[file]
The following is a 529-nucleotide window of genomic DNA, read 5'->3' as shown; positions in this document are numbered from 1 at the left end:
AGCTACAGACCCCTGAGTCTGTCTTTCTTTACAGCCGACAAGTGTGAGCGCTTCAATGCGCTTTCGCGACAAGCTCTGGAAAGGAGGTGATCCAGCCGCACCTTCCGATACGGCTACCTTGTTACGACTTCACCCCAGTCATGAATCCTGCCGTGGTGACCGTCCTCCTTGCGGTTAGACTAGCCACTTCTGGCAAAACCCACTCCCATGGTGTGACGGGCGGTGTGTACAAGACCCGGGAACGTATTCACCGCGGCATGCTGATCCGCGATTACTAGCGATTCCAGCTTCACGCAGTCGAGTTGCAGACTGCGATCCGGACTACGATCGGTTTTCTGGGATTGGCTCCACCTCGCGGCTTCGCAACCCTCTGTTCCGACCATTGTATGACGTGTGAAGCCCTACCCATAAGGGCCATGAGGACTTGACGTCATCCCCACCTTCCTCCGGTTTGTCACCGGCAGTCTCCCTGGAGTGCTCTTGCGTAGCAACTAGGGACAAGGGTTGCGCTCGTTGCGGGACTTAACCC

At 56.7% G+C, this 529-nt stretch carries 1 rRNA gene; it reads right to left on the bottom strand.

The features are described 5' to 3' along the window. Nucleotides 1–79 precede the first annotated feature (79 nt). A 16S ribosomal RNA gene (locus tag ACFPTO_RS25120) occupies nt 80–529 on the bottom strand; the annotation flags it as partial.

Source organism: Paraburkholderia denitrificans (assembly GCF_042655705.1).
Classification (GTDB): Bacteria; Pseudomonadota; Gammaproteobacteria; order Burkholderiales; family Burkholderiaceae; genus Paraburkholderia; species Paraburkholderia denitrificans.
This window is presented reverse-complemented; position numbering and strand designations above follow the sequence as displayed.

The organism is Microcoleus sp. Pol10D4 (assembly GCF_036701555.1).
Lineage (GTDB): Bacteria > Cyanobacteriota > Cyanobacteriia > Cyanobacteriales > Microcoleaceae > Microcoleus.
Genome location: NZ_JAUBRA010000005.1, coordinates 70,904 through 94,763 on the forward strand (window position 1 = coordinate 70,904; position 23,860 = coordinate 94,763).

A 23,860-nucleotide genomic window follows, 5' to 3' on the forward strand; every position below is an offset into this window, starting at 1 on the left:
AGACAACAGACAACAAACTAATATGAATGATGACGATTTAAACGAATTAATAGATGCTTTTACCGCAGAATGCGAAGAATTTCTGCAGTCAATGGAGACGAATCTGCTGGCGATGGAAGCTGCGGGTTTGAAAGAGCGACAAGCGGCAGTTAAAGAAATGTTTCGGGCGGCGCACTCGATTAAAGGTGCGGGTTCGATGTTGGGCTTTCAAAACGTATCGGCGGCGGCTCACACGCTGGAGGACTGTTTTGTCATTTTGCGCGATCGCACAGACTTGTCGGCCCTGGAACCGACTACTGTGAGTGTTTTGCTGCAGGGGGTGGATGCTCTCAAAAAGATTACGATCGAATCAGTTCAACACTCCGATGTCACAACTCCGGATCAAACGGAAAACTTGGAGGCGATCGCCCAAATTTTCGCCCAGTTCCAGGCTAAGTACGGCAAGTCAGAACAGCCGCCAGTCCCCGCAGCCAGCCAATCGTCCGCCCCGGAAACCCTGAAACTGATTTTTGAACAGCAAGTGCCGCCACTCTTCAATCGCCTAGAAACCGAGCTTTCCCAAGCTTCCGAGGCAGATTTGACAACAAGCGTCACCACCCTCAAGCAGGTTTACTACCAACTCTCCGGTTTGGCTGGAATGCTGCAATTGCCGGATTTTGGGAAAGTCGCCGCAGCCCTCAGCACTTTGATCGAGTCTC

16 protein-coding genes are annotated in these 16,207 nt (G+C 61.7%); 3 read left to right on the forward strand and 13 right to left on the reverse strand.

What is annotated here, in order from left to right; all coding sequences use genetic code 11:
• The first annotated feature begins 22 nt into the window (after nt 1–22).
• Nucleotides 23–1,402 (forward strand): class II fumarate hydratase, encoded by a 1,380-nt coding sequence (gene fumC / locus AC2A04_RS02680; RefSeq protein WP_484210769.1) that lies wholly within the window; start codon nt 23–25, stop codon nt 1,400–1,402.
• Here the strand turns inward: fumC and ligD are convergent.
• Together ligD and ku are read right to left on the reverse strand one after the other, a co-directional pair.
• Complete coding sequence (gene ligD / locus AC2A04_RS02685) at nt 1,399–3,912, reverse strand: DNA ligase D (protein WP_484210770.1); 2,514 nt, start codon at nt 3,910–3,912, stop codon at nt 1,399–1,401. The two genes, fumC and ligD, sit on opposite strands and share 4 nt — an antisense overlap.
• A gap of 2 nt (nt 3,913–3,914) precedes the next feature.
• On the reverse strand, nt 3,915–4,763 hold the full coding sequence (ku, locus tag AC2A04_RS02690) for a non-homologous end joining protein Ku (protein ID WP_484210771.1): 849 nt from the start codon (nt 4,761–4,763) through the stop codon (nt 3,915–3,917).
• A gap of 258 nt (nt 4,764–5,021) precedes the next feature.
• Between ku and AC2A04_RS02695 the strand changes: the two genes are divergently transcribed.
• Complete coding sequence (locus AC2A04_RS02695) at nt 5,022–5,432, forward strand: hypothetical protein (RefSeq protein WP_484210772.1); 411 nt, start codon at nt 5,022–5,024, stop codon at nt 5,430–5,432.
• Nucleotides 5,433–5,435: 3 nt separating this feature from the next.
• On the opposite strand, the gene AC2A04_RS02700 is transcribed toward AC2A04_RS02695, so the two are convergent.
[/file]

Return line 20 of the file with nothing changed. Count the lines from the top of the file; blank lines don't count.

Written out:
• A gap of 2 nt (nt 3,913–3,914) precedes the next feature.